At Joint D.C. Confab: Some Cite ‘Crisis’

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By: Joe Strupp

The first thing editors saw when they arrived in Washington for their annual conference Sunday was the size of both the event and diversity of participants.

Inside the massive Washington Convention Center, ASNE editors were set to gather with the Newspaper Association of America, NEXPO, and Associated Press for the next few days. Most were used to the smaller confines of the J.W. Marriott Hotel down the street, with its handful of meeting rooms and ballrooms. In this much larger location, which included the mammoth NEXPO exhibit floor, it took time to find some rooms and get a feel for the place.

?It feels a little bit less-comfortable, yes,? admitted Rex Smith, editor of the Albany (N.Y.) Times-Union. ?Part of the attraction of ASNE, the character is getting to see your old friends.? But, he said during such difficult newspaper industry times, it was right to have so many groups meeting together. ?The value of having our whole team here is significant,? said Smith, noting five people from his paper were attending.

Fellow Hearst Newspapers editor Jeff Cohen of the Houston Chronicle welcomed the multi-group approach. ?I think it makes sense for publishers, editors and production people to come together to focus on issues important to all of us,? he said. ?The business of newspapers is a team effort.?

One sign that guests were entering a Washington, D.C., newspaper event was the large banner outside the Massachusetts Avenue entrance proclaiming: ?The Washington Post Welcomes Newspaper Executives? and surrounded by logos of the major groups involved, as well as colored balloon images reminiscent of a political convention.

Inside the main lobby the Post struck again with a six-foot high sign boasting of its six Pulitzer Prizes announce last week. The Post also happened to have one of the few wide number of news racks inside offering free copies of the paper.

A large wall guide charting the various Capital Conference groups? events resembled something out of mega-cable television programming grid. Even the registration desk needed guide ropes and signs to direct members to their appropriate group.

As the editors and their non-newsroom counterparts eased in to the first day, which included a handful of sessions with minimal attendance, they offered a list of top issues facing the business, many using the term: ?crisis.?

Gilbert Bailon, outgoing ASNE president and editorial page editor of the St. Louis Post-Dispatch, cited two broad concerns: ?multimedia and new media? and ?press freedom and press access.?

?Journalists have to be able to do what they do around the world,? Bailon said. ?It is the shield law, it is press access, it is journalists being safe in Iraq.?

He also pointed to the ongoing revenue and business model uncertainties: ?The day-to-day life of the editor is still about the transition of our economic model and a lot of continuing ownership change.?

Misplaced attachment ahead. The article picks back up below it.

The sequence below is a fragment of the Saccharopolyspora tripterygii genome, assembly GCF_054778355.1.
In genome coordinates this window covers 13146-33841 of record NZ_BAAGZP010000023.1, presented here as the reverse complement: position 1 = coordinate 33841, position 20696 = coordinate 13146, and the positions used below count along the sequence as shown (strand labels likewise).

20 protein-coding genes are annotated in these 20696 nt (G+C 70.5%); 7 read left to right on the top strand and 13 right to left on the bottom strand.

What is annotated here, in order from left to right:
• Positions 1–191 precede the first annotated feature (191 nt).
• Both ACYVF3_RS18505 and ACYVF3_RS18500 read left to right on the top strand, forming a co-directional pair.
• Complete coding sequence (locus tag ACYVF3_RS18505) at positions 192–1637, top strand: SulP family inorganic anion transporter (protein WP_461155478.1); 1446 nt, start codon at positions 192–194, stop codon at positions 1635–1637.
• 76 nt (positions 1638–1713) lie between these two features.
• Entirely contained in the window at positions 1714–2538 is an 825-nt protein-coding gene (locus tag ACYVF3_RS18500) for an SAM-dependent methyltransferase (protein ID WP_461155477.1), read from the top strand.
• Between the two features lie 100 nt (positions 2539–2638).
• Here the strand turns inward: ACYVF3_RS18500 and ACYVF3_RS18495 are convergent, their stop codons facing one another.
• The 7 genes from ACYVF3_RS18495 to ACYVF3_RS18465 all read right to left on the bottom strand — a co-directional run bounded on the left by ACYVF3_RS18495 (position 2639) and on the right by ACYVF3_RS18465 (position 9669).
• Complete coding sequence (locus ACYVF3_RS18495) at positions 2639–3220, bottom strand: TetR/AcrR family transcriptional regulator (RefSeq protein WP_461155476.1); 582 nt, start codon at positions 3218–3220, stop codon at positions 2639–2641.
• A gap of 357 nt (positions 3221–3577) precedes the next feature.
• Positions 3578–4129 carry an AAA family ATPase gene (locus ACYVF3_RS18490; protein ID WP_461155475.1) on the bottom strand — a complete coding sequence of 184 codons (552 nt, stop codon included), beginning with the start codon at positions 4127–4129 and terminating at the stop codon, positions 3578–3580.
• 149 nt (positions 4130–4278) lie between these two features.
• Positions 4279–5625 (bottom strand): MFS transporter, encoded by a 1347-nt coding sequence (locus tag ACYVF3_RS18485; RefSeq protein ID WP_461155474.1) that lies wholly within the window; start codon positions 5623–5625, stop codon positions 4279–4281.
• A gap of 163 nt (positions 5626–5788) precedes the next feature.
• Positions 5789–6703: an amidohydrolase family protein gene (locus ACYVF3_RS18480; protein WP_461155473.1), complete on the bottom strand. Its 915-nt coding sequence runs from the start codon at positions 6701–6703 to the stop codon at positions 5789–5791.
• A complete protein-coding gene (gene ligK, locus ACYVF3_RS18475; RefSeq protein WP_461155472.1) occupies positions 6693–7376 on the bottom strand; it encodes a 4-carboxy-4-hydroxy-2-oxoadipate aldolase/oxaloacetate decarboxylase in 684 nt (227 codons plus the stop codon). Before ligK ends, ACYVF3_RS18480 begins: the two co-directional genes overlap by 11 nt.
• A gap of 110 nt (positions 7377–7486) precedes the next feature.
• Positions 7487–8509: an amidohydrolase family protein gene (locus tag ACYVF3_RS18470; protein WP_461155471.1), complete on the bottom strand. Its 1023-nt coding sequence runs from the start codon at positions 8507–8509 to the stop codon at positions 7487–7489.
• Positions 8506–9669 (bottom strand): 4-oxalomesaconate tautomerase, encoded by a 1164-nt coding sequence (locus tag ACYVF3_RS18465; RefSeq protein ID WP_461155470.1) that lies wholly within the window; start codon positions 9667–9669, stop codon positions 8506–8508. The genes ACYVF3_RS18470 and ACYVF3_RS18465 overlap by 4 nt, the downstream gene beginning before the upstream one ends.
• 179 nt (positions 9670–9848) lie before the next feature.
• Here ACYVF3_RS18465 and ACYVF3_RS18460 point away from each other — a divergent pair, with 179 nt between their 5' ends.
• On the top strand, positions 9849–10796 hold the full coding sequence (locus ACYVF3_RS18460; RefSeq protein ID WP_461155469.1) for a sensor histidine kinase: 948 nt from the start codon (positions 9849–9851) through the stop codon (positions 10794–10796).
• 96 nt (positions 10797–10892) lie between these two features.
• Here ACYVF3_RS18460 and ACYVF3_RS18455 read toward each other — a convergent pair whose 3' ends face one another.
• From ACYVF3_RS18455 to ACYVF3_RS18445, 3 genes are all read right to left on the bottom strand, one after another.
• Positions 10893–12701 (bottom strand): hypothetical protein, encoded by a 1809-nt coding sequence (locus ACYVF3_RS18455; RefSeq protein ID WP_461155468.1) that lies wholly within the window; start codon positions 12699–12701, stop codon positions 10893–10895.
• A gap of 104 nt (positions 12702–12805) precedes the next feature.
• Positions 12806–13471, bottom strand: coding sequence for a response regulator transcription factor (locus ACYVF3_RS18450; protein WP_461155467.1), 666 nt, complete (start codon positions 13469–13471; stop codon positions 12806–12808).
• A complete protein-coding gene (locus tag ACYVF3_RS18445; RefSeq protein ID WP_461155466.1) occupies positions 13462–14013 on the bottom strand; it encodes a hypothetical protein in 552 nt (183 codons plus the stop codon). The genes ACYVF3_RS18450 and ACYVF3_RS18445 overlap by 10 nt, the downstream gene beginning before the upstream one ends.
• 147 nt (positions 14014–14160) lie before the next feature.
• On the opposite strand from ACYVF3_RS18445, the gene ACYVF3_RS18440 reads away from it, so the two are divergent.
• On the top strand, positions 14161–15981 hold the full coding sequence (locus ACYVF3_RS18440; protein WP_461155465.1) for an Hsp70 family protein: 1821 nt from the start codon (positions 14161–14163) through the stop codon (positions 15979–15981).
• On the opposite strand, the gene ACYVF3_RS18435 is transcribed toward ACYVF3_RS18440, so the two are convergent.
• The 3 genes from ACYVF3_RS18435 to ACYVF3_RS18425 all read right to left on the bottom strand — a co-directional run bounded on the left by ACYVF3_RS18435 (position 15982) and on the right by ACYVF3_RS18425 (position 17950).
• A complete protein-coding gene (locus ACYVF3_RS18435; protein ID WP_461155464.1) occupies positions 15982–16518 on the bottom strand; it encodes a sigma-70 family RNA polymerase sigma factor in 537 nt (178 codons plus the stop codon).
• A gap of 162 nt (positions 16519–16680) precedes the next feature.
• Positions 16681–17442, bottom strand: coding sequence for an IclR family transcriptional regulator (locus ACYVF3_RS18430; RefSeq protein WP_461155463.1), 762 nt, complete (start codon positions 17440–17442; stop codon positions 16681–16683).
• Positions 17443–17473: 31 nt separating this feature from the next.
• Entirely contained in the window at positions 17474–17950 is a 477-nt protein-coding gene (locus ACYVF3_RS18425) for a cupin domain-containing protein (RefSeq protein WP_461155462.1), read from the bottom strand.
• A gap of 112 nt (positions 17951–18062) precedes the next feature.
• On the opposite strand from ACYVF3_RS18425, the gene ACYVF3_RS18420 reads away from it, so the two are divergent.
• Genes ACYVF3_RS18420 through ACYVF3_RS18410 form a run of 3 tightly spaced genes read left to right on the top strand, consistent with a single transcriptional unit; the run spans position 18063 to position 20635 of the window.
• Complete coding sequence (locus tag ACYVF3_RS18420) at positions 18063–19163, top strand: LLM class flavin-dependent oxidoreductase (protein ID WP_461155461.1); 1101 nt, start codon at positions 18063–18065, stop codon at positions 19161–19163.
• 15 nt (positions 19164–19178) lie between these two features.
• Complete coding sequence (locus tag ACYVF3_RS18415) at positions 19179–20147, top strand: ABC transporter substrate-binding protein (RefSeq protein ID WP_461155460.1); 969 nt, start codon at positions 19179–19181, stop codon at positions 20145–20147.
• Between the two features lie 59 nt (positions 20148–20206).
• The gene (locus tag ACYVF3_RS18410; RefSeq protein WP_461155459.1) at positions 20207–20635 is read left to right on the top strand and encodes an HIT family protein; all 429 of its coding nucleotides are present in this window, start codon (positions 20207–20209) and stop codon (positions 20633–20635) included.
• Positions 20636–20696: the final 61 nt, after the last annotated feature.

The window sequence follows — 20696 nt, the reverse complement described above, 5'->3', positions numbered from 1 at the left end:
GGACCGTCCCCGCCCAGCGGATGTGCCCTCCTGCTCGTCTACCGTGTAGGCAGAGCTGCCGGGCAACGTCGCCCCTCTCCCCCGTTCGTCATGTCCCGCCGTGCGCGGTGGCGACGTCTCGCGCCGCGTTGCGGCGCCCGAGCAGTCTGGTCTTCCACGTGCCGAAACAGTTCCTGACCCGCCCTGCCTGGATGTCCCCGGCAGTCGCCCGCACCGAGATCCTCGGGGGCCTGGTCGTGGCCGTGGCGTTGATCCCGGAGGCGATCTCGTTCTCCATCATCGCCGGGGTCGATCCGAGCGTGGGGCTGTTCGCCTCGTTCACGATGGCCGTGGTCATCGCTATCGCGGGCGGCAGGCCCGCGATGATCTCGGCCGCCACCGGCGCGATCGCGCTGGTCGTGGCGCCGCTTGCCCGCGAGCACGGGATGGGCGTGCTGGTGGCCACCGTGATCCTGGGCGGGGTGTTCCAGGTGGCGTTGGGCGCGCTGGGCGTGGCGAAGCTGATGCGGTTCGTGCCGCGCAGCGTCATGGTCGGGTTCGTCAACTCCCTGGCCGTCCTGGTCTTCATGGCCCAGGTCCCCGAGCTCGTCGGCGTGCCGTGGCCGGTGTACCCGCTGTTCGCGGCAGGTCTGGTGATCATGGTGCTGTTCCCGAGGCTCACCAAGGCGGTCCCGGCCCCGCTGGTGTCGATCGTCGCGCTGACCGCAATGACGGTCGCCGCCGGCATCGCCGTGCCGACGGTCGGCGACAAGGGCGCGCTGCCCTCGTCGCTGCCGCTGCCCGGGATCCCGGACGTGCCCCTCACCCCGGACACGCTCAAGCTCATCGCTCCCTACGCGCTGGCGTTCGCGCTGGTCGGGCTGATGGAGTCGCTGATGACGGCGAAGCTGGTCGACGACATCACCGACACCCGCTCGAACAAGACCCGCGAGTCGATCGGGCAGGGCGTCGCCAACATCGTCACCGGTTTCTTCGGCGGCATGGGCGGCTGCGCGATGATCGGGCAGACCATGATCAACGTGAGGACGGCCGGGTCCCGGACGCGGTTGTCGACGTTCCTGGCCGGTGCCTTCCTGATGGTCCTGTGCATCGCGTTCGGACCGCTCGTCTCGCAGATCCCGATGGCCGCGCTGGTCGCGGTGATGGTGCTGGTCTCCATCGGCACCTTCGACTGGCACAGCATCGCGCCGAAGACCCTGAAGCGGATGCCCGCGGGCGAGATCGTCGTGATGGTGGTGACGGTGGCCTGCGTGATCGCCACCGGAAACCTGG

Added Bailon: ?We are trying to do a combination of what we should be practicing as journalists and find a deeper understanding of our business.?

David Boardman, editor of The Seattle Times said: ?The over-arching issue, by far, is the business question. The business model question. How do we monetize the work we do and how do we pay for it??

Clint Brewer, president of the Society of Professional Journalists and editor of The City in Nashville, Tenn., offered a similar view: ?How do we capitalize on the readers we are finding online? How do we make money there??

Some have even joked that having Pope Benedict visit the city this week as part of his U.S. tour could offer some ?help from above.?

Others looked at the image of newspapers as a dying business and the need for those in the industry to rally against that. ?We have to embrace the fact that quality journalism is not at risk,? said Carolyn Washburn, editor of the Des Moines Register.

?Do not use that as an excuse.? Jennifer Carroll, Gannett vice president of digital content, agreed: ?The top issue remains doing quality journalism and unlocking the business model.?

Smith of the Times-Union pointed to ?audience renewal? as his top concern. ?We need to work not just on the supply side, but also the demand,? he added. ?And young readers — there aren?t any.?

The joint conference offered some perks most ASNE events do not, such as the ASNE/NAA VIP lounge with a free open bar and coffee station, as well as large screen television where one group spent time Sunday watching The Masters golf tournament.

The Capital Conference Web site at www.naa.org, is offering a blog for attendees of each groups? events to blog about their experiences. So far items ranging from a Youtube video used in one conference to different ideas from another have been posted.


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